The industry adapts as prices rise for the first time in four decades
Brian T. Majeski
Editor, Music Trades
An entirely new operating experience awaits all those who weren’t working in the music industry prior to 1982. We’re referring to the current inflationary climate, marked by steadily escalating prices. The catalyst for this surge has been the torrent of COVID related Federal stimulus payments over the past two years, however numerous underlying causes have contributed as well: a shrinking working age population has pushed labor costs up, global zero-rate interest policies have inflated asset prices, stricter environmental regulations on logging and mining are reflected in higher raw material costs, and logistical snarls are prompting costly investments in duplicate manufacturing sites. The Russian invasion of Ukraine has only acerbated the situation.
Debate rages about whether this inflation is a long term or transient phenomenon. However, the reality for the music products industry is that double digit price increases have become the norm over the past year. This dramatic shift raises a critical question: how will “sticker shock” affect the behaviors of a buying public, long accustomed to stable or falling prices?
It’s hard to overstate just how much prices on a wide range of music and audio gear have fallen over the past four decades. The fortuitous combination of improved manufacturing methods, plummeting computer processing and memory prices, and an inexpensive Asian labor pool resulted in truly mind-blowing improvements in product value. In 1982 a keyboard buyer had to shell out $1,995 for the hot selling Yamaha DX-7, the equivalent of $5,900 in current dollars. Today’s buyer can pick up a more powerful contemporary keyboard like the Korg Nautilus for a mere $2,199. In 1992, if you were in the market for digital multi-track capability, you’d need $3,995 for an Alesis ADAT, $11,575 in current dollars, or about 20 times more than the selling price of most software-based DAWS. Conventional “lo-tech” products have also seen significant price declines. A Martin D-28 circa 1982 retailed for $1,380, or $4,000 in current dollars, and 33% more than $2,999 selling price for the same guitar today.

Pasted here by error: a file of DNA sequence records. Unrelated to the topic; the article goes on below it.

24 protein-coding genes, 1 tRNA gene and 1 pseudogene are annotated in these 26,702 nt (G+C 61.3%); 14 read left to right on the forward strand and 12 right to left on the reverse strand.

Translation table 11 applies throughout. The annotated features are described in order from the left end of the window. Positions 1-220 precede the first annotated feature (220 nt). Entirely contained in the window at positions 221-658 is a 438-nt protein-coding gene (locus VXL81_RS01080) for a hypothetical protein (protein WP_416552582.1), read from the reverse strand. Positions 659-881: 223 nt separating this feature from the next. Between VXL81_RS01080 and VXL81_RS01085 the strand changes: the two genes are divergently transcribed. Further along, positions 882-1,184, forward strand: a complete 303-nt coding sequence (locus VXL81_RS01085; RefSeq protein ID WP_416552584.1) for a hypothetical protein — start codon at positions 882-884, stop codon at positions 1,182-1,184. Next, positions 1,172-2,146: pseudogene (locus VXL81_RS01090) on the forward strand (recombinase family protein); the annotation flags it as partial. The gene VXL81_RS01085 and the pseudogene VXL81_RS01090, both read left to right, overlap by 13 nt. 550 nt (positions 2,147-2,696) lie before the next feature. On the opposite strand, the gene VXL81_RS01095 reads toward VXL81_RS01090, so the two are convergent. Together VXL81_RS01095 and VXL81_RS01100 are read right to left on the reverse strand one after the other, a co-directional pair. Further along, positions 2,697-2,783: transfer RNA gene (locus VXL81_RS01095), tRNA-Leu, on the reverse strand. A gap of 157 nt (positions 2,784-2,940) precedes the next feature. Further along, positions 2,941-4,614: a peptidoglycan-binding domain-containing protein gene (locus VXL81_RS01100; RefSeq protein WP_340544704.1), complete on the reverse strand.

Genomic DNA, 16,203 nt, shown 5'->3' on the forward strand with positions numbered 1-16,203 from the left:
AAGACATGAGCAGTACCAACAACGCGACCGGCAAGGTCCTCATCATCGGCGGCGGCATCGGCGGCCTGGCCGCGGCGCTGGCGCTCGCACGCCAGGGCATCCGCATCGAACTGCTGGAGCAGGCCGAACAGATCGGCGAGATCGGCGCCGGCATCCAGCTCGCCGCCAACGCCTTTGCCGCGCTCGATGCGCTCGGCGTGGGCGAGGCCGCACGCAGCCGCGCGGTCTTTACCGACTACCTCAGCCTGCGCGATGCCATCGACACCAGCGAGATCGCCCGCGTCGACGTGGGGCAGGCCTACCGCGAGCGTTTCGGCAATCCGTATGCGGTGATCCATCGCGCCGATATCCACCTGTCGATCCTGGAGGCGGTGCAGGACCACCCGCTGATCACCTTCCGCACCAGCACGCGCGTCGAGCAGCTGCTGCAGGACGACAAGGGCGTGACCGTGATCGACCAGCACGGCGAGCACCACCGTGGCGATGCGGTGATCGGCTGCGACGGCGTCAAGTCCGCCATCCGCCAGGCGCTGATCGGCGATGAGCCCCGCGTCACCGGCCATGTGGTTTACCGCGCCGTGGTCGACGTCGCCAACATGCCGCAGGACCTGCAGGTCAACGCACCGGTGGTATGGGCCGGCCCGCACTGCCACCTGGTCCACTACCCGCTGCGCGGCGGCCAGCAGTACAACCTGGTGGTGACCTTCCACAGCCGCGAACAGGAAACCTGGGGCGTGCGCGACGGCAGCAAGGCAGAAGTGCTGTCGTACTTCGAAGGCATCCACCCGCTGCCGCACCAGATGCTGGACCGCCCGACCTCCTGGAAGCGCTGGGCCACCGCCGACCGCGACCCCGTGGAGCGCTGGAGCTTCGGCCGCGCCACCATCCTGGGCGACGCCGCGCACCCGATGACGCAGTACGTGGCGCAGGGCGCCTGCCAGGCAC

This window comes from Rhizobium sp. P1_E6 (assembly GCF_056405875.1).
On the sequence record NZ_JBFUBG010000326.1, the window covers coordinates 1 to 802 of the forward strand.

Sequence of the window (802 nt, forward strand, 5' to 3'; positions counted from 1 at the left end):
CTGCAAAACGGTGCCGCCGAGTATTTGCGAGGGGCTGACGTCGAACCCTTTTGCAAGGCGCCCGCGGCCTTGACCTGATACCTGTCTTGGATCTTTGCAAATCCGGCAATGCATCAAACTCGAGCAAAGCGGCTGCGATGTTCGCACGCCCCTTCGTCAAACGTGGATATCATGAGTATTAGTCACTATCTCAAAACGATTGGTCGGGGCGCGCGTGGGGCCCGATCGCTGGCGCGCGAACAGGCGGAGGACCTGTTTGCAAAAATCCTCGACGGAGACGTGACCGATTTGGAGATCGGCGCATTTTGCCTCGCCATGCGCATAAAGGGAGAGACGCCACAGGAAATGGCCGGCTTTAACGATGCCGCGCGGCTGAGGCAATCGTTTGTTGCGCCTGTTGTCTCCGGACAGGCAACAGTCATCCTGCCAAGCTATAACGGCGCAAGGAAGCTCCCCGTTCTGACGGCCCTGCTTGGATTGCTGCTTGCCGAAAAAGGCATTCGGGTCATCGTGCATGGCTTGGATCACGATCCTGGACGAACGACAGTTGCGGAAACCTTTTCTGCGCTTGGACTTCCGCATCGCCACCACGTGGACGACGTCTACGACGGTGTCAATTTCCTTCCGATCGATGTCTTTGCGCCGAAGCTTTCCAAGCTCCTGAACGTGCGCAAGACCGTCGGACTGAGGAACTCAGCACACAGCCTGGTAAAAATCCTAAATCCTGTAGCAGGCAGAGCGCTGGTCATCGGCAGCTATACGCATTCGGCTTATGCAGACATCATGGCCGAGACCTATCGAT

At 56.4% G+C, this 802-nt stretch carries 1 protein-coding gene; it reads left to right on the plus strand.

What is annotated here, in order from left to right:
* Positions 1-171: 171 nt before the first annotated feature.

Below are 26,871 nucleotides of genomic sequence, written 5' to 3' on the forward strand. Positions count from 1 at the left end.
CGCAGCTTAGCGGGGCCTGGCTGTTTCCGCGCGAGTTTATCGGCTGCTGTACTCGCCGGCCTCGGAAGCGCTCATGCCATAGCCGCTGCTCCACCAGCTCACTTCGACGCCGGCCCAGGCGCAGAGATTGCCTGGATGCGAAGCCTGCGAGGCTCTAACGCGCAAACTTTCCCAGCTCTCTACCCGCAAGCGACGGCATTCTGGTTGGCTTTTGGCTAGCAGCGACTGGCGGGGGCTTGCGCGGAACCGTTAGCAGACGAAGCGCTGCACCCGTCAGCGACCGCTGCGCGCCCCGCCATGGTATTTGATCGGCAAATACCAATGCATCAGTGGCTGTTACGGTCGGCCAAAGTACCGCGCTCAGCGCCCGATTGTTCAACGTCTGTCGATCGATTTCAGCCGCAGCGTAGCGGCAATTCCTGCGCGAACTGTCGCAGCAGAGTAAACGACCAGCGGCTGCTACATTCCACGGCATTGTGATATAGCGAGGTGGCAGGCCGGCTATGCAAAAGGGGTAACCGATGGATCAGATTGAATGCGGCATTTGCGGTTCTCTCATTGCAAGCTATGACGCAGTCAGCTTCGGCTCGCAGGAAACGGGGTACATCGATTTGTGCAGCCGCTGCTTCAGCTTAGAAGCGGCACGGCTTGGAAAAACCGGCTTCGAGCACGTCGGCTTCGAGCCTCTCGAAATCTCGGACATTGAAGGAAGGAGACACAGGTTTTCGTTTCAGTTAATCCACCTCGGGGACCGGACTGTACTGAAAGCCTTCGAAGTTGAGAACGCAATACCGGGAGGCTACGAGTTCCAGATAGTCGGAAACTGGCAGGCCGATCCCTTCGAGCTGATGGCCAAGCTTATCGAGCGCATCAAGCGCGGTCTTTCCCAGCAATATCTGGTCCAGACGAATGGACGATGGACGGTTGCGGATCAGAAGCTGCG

These lower prices have been an undeniable benefit for consumers, providing greater access to better and more powerful instruments. However, they’ve been a mixed blessing for manufacturers and retailers. Many business operators have pined for higher prices complaining that falling prices have made it necessary to “sell more units just to maintain stable revenues.” Unfortunately, we suspect that it won’t be too long before nostalgia for the era of falling prices sets in.
There’s not much positive about inflation. It has rightly been described as a hidden tax that disproportionately impacts those with lower incomes. The resulting higher prices for life’s essential also take a toll on the sales of discretionary items, including most music products. For businesses, the increased cost of replenishing inventory or other assets invariably squeezes profits.
We suspect that in the near term, the music industry at every level will be squeezing costs to minimize price increases. However, even the most rigorous cost cutting won’t be able to entirely offset the 300% increase in shipping costs or a 25% rise in labor rates, and when the price of an entry level guitar goes from $199 to $259 or higher, unit volumes will most likely decline. Also, expect inflation to reshuffle the competitive landscape: enterprises able to pass on price increases because of unique products or services, or those with a more flexible cost structure will be the likely winners. Old timers with good memories may even resurrect corporate playbooks from the early 1980s, a period of comparable inflation.
The good news is, that even with the current spate of price increases, the value the industry delivers remains at or near an all-time high. Despite the bad economic news trumpeted by the media, U.S. consumers remain in good financial shape, with manageable debt levels, and solid incomes. Finally, difficult operating climates spur creativity and innovation in ways few anticipate. Expect these qualities to be on display as manufacturers, distributors, and retailers find new ways to soften the blow of higher prices to the consumer.
Upcoming Music Trades industry data reports will provide more clarity on inflation’s impact. Be sure to check out www.musictrades.com to keep up.
Brian T. Majeski
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